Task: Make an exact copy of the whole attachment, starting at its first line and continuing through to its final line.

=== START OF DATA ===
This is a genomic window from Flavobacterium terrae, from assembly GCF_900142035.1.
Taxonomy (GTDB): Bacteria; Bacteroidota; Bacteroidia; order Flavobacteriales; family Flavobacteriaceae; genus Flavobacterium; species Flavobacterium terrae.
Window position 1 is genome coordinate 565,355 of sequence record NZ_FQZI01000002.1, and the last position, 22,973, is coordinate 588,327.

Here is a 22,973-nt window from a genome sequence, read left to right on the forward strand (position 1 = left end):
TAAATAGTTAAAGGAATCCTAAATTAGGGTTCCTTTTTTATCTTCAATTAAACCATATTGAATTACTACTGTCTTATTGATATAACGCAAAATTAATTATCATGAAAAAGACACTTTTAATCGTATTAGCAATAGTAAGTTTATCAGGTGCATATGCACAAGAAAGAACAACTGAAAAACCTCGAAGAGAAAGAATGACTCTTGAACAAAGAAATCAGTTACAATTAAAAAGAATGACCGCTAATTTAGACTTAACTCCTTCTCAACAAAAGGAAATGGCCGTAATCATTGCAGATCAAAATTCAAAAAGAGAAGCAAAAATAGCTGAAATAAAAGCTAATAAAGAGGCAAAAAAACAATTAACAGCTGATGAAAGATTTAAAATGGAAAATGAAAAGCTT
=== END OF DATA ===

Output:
This is a genomic window from Flavobacterium terrae, from assembly GCF_900142035.1.
Taxonomy (GTDB): Bacteria; Bacteroidota; Bacteroidia; order Flavobacteriales; family Flavobacteriaceae; genus Flavobacterium; species Flavobacterium terrae.
Window position 1 is genome coordinate 565,355 of sequence record NZ_FQZI01000002.1, and the last position, 22,973, is coordinate 588,327.

Here is a 22,973-nt window from a genome sequence, read left to right on the forward strand (position 1 = left end):
TAAATAGTTAAAGGAATCCTAAATTAGGGTTCCTTTTTTATCTTCAATTAAACCATATTGAATTACTACTGTCTTATTGATATAACGCAAAATTAATTATCATGAAAAAGACACTTTTAATCGTATTAGCAATAGTAAGTTTATCAGGTGCATATGCACAAGAAAGAACAACTGAAAAACCTCGAAGAGAAAGAATGACTCTTGAACAAAGAAATCAGTTACAATTAAAAAGAATGACCGCTAATTTAGACTTAACTCCTTCTCAACAAAAGGAAATGGCCGTAATCATTGCAGATCAAAATTCAAAAAGAGAAGCAAAAATAGCTGAAATAAAAGCTAATAAAGAGGCAAAAAAACAATTAACAGCTGATGAAAGATTTAAAATGGAAAATGAAAAGCTT